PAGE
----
4. Group selection

There have been different societies / social groups through history. Perhaps some have had reputational systems which successfully converted Prisoners' Dilemmas into non-Prisoners' Dilemmas, while others haven't, and their members were left with lots of true PDs (and lots of defection). The societies which avoided true PDs experienced less defection, and out-competed the others.

This has a ring of plausibility about it, but suffers from many of the same general problems as any Group-selection theory. Human groups aren't isolated from each other like separate organisms, and don't reproduce like organisms: they exchange members too often.

Still, this solution might address one of the main theoretical objections to Group selection, that "co-operating" groups are unstable to defection (either arising from internal changes, or brought in by new members), and the defection will spread through the group faster than the group can out-reproduce rival groups. Groups with the right reputational systems are - by hypothesis - stable against defection. So it might work.

Or perhaps reputational systems aren't quite stable against defection - they eventually collapse because of secret defections, "last time" defections which can't be punished by other members, laziness of other members in enforcing the co-operation, false reputations and so on. This slow erosion eventually kills the group, but not before it has established child groups of some sort. Again perhaps this might work.

 

5. Prediction and Omegas : from TFT to TDT

One striking feature about both the commitment explanation (2) and the reputational explanation (3) is how they reward successful prediction of human behaviour. This is obvious for commitments: it is the predictable emotional commitment that creates the deterrent against defection (or the lure towards co-operation). And being able to predict who is really vengeful and loyal, and who is just bluffing, gives individuals a further strong advantage.

But this extends to the reputational system too. Suppose Bob defects against Charles, while Charles co-operates. Anne sees this and is disgusted (how could Bob exploit poor Charles like that?). Yet suppose Charles defects as well. Then Anne admires Bob for his prudence (rather than being taken for a ride by that evil Charles). So Bob gets the reputational pay-off precisely when he can successfully predict how Charles will behave, and do the same. If the reputational pay-off is high, then there is a strong pressure towards a "mirror" strategy (try to predict whether the other person will co-operate or defect and then do likewise).

This is rather interesting, since it is starting to sound like Newcomb's problem, where we have a (hypothetical) predictor who can't be outwitted. Why is that a believable story at all? Why don't we just stare in bemusement at the very idea? Well, suppose we model "co-operation" as the human player taking one box, which Omega fills with $1 million, versus "defection" as the human player taking both boxes (and Omega not filling the opaque one). Or suppose we treat a resolution to take one box as a "commitment" and an after-the-fact decision to take two boxes (because it no longer makes a difference) as bluffing on a commitment. And of course the rationale for a human player to "co-operate" or to truly "commit" is Omega's reputation for always predicting correctly!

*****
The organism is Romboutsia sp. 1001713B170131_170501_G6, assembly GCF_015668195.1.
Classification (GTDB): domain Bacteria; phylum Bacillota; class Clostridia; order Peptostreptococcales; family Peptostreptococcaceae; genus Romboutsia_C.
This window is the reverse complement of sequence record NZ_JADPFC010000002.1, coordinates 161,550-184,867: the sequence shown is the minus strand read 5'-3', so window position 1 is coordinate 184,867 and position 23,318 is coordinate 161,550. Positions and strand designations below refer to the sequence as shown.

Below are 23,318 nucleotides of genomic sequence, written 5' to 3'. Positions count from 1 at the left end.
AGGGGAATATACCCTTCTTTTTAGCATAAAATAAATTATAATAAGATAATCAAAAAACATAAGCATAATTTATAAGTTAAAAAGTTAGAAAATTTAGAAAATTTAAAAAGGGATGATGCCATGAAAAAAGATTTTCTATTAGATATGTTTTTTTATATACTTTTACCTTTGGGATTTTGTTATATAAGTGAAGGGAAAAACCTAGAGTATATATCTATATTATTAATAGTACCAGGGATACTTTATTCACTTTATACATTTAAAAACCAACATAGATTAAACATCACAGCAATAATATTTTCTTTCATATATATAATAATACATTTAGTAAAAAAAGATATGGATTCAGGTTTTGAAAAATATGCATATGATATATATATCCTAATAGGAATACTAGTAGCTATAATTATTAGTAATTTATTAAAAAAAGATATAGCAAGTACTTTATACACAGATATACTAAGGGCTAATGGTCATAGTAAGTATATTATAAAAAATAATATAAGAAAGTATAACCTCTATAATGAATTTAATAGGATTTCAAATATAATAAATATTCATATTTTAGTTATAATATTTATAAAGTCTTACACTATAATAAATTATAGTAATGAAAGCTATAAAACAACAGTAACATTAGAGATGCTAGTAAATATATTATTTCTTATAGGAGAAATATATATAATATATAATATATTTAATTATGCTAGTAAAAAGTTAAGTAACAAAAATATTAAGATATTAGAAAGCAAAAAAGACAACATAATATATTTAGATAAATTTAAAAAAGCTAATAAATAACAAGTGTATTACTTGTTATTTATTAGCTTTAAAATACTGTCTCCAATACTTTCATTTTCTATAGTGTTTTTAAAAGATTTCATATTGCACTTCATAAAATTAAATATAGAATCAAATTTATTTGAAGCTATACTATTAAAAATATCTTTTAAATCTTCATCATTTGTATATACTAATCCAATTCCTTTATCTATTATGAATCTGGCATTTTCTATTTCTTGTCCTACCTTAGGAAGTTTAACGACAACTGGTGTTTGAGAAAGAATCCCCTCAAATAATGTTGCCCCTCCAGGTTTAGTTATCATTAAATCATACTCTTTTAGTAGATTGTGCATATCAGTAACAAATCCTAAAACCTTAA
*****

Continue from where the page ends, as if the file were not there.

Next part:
So, here is a story about how "Timeless Decision Theory" (or something like it) could emerge from "Tit for Tat". A combination of commitment effects (2) and reputational effects (3) leads to an environment where successful prediction of human behaviour is rewarded. Such an environment is - possibly - maintained by group selection (4).

People get rather good at prediction. When meeting a successful predictor who will co-operate if you co-operate, and defect if you defect, it is better to co-operate. When the successful predictor will defect if he suspects you are bluffing on a commitment, it is better to have a true commitment. But it is still not obvious what to do on a one-shot prisoner's dilemma, because you don't know how the other party's prediction will go, and don't know what will enhance your own reputation (so sometimes people co-operate, sometimes defect).

All this favours a style of reasoning rather like TDT. But it can also favour a rather "superstitious" approach to justifying the reasoning, since there is no causal connection between our action and the prediction. Instead we get weird pseudo-causal explanations/justifications like gods who are always watching, ancestral spirits who can be angered, bad karma, what goes around comes around etc. and a general suspicion of those who don't go along with the local superstition (since they can't be predicted to co-operate with those who do).

Does this sound familiar? 

57 comments

Comments sorted by top scores.

comment by buybuydandavis · 2012-09-01T01:17:31.439Z · score: 9 (9 votes) · LW(p) · GW(p)

For instance, a more sophisticated strategy than Tit For Tat (TFT) would determine when it has reached the last iteration, and then defect. Call this TFT-1. But then once TFT-1 has established itself, a strategy which detects and defects the last two iterations (TFT-2) would establish itself, and so on.

Since prisoners' dilemmas are always finite in practice, and always have been (we are mortal, and the Sun will blow up at some point), this raises the question of why we actually co-operate in practice. Why is TFT, or something very like it, still around?

Finite life does not imply that you know up front which iteration will be the last, so there is no cascade of defections walking back from the last iteration.

comment by drnickbone · 2012-09-01T01:53:36.058Z · score: 1 (1 votes) · LW(p) · GW(p)